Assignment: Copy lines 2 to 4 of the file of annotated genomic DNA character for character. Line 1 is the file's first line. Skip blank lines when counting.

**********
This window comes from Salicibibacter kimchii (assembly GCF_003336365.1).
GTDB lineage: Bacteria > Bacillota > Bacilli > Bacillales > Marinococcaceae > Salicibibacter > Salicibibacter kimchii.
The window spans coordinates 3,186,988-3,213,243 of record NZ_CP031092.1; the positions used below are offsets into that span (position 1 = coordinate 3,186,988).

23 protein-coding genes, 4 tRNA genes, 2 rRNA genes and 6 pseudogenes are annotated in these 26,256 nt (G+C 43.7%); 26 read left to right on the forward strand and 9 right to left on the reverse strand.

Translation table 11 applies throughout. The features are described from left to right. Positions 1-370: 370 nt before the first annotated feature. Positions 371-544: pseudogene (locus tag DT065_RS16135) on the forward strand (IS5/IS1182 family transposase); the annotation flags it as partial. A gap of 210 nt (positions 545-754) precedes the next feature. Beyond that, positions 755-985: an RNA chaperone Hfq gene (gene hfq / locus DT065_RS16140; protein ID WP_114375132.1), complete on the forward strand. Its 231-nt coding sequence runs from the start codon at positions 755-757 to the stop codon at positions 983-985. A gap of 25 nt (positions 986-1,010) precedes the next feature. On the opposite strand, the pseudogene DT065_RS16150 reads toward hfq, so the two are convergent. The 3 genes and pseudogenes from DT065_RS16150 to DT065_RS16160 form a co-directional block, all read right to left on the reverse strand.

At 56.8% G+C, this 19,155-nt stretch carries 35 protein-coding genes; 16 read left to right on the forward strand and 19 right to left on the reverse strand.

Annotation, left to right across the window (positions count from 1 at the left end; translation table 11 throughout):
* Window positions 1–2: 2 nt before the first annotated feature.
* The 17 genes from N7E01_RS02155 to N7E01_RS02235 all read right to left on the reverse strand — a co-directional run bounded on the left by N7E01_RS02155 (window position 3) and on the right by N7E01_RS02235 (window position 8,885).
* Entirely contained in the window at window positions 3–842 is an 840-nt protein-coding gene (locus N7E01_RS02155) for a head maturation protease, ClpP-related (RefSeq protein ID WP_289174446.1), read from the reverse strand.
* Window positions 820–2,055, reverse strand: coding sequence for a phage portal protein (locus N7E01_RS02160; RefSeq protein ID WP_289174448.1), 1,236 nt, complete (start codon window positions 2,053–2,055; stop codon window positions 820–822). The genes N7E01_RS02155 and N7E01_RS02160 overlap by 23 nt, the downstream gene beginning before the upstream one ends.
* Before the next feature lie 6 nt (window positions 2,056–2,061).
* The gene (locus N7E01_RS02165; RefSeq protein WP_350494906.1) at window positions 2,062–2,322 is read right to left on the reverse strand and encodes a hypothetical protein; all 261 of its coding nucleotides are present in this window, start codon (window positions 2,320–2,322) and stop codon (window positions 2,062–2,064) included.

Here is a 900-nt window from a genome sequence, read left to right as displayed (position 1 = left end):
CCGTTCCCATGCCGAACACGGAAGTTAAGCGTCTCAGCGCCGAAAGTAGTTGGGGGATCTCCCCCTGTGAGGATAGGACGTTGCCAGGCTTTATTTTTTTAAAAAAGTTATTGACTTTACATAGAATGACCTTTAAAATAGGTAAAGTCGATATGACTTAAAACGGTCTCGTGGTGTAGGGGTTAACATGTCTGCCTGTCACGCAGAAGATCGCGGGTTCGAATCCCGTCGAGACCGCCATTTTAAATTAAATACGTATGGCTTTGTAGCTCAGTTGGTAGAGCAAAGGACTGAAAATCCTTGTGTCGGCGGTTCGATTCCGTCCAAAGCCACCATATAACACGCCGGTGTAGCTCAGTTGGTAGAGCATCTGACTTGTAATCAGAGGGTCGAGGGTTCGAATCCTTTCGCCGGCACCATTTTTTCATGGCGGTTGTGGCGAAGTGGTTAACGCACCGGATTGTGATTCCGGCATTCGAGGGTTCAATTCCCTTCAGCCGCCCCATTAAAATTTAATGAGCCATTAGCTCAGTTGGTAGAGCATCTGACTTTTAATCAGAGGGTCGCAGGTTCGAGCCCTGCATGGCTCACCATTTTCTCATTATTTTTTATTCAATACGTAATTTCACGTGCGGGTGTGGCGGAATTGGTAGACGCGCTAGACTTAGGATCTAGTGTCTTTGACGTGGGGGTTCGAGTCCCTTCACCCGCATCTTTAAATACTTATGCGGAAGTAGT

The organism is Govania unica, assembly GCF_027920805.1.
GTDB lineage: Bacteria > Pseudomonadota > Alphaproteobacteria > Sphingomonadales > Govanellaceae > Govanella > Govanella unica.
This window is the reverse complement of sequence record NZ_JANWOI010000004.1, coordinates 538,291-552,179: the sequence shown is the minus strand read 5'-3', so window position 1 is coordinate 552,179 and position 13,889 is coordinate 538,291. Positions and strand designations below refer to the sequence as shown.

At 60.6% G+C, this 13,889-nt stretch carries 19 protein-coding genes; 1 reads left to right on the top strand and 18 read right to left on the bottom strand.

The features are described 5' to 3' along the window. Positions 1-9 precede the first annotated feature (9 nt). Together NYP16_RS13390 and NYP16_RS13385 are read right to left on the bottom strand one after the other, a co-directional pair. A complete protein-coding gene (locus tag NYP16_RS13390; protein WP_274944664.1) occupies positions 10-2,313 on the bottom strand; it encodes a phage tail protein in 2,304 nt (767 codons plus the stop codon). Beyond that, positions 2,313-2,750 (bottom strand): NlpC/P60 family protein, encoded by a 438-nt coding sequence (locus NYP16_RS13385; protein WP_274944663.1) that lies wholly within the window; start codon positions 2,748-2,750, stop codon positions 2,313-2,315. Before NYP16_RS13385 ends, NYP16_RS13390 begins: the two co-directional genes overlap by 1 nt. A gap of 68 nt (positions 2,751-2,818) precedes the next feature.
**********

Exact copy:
GTDB lineage: Bacteria > Bacillota > Bacilli > Bacillales > Marinococcaceae > Salicibibacter > Salicibibacter kimchii.
The window spans coordinates 3,186,988-3,213,243 of record NZ_CP031092.1; the positions used below are offsets into that span (position 1 = coordinate 3,186,988).

23 protein-coding genes, 4 tRNA genes, 2 rRNA genes and 6 pseudogenes are annotated in these 26,256 nt (G+C 43.7%); 26 read left to right on the forward strand and 9 right to left on the reverse strand.